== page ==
This week marks one year since the controversial SB 1070 immigration bill was signed in Arizona. Although a federal judge issued an injunction against parts of the law and SB 1070 never took full effect, it had a variety of consequences. It started a wave of copycat legislation throughout the country and prompted many states to take on immigration reform on the local level. Back in Arizona, the bill had yet another effect – it prompted many immigrants, both undocumented and with papers, to become involved in the political process. Reporter Valeria Fernandez of Feet in Two Worlds, a project that brings the work of immigrant journalists to public radio, has the story.

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Utah’s New Approach to Immigration

The passage of Arizona’s SB 1070 started a dialogue about immigration that prompted some states to start passing their own immigration laws in the absence of comprehensive reform at the federal level. In the red state of Utah the government is hoping to implement a unique approach to immigration. They passed a similar bill to Arizona’s SB1070, but also passed two other bills that create a guest worker program and offer undocumented immigrants legal status. States aren’t allowed to create their own immigration policies, but Utah’s Attorney General Mark Shurtleff is hoping the federal government will grant Utah a special waiver. He initiated the conversation about having a guest worker program, and is hoping the president will consider adopting it as a national strategy. Maria Hinojosa spoke with Mark Shurtleff about the thinking behind Utah’s new approach to immigration.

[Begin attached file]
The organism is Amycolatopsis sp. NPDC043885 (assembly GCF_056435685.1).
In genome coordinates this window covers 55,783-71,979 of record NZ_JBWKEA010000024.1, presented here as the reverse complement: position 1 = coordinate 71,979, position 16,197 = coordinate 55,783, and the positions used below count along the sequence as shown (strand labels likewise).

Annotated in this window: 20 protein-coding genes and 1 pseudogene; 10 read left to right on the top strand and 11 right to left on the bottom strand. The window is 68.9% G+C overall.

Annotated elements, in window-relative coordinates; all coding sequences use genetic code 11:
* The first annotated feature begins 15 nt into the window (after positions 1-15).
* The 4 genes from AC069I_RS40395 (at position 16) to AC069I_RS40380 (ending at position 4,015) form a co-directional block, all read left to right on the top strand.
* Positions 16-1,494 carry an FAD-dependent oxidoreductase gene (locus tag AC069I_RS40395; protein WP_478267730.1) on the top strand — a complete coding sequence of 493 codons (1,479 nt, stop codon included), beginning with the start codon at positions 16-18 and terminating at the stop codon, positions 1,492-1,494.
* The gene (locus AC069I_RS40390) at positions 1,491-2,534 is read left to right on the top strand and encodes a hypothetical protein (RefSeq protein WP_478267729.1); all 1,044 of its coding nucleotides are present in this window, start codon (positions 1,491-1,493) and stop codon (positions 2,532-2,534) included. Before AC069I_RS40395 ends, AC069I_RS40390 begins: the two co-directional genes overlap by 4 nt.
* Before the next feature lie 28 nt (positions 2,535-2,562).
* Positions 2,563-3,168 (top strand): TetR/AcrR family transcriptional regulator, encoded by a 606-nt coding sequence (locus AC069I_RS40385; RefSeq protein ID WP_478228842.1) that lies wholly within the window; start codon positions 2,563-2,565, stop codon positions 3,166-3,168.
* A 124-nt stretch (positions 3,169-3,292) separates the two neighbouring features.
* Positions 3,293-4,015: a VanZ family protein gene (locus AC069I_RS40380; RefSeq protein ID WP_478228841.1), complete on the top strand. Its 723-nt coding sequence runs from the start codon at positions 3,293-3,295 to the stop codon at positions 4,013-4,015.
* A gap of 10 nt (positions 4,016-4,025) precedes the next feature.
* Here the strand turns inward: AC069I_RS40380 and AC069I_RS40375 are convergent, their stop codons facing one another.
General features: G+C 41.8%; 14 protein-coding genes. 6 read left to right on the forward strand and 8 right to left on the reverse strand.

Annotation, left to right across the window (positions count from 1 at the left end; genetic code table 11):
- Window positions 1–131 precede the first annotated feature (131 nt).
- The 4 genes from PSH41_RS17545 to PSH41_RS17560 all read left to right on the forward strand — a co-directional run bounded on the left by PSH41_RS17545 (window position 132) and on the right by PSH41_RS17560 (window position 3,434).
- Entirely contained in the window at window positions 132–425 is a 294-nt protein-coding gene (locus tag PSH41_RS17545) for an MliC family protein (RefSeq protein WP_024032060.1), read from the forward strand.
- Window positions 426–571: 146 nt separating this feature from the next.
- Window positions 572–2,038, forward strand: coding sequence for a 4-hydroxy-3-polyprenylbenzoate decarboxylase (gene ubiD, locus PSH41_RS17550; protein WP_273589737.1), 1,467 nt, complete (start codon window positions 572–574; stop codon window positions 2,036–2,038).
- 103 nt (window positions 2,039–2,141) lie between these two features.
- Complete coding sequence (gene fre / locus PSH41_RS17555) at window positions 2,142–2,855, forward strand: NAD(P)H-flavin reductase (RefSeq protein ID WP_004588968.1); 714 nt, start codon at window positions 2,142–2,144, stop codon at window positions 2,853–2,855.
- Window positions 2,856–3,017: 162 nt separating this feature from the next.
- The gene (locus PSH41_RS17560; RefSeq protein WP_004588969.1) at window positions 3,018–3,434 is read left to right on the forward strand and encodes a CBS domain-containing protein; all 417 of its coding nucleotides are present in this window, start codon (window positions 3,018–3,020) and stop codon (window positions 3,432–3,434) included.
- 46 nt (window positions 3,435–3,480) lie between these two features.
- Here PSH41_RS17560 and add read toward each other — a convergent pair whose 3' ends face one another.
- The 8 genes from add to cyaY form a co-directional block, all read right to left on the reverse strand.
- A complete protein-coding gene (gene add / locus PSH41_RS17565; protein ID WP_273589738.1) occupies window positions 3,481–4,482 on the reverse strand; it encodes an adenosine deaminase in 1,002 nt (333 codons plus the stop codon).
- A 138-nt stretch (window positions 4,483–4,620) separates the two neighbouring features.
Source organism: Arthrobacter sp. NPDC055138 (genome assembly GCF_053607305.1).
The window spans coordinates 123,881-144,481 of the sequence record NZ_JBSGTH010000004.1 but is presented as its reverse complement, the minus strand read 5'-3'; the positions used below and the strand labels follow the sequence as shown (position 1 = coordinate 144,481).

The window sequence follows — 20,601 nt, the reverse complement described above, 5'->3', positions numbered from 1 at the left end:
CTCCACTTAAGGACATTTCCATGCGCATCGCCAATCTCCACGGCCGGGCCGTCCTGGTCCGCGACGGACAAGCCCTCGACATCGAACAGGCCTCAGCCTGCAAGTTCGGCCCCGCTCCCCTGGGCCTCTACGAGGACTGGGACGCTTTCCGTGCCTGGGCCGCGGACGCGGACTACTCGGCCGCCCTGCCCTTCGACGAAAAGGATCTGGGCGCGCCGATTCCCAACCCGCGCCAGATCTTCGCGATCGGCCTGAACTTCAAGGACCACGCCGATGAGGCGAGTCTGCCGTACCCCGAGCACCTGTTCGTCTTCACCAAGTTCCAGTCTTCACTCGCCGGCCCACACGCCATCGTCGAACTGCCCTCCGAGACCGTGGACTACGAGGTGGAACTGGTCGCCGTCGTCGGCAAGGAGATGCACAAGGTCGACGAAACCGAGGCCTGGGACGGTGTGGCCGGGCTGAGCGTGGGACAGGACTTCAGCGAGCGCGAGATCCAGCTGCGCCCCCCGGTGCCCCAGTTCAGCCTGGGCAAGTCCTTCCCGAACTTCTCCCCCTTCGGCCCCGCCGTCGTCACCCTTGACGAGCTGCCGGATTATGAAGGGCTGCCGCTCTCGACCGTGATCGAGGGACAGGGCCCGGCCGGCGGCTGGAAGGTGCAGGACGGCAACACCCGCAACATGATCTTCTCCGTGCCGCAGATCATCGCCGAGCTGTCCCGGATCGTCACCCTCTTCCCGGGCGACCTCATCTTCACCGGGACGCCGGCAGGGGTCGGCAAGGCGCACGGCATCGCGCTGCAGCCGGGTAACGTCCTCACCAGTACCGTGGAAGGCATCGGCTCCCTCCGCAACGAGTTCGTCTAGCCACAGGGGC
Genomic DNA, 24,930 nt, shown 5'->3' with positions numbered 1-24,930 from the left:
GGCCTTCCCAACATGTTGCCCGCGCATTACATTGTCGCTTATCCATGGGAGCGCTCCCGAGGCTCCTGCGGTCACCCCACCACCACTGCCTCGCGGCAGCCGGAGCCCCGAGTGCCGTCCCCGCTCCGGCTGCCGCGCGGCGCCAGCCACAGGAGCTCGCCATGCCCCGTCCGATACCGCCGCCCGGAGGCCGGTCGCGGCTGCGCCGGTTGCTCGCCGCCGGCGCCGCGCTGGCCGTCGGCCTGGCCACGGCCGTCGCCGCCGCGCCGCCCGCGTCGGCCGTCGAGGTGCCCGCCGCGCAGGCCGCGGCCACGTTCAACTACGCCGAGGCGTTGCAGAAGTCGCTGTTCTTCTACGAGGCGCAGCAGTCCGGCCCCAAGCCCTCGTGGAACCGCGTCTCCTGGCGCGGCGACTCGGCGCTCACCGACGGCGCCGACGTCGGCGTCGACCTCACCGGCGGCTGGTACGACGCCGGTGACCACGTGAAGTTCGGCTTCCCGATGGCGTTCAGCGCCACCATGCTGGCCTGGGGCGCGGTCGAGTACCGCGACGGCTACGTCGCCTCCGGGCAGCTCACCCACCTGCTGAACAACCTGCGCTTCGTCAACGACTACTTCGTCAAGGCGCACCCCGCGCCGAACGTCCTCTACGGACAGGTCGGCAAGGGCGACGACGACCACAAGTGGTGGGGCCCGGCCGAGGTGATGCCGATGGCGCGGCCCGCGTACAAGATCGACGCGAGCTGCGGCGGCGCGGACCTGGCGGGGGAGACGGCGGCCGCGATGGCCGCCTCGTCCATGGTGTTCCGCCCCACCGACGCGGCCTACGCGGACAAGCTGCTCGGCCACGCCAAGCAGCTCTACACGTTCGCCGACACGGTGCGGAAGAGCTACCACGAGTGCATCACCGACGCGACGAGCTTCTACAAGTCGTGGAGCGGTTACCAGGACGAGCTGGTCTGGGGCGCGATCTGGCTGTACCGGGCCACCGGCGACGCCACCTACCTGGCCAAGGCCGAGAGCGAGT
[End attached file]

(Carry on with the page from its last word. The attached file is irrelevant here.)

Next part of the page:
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Domestica en America

They work in our homes, our gardens, restaurants, and they are our neighbors — but what we don’t realize is they live everyday in fear of being deported. More than 11 million undocumented immigrants live in the United States and often they are voiceless, invisible, and afraid to stand up to injustice. But despite their immigration status, they are people just like every other American with their own unique stories.

Independent Producer and Latino USA contributor Maria Martin brings us the story of one invisible migrant that will touch your heart.

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Rally On The U.S.-Mexico Border

In the past three years, drug-related violence in the Mexican city of Juarez has taken more than 7,000 lives. About 200 of the victims were Americans, among them students, teachers, nurses, and government employees. Juarez is the deadliest city in Mexico. And only a chain link fence separates it from El Paso, Texas.

Last week, that fence was just a formality as hundreds of people from both sides of the border joined together to raise awareness. Monica Ortiz Uribe reports that’s not an easy task.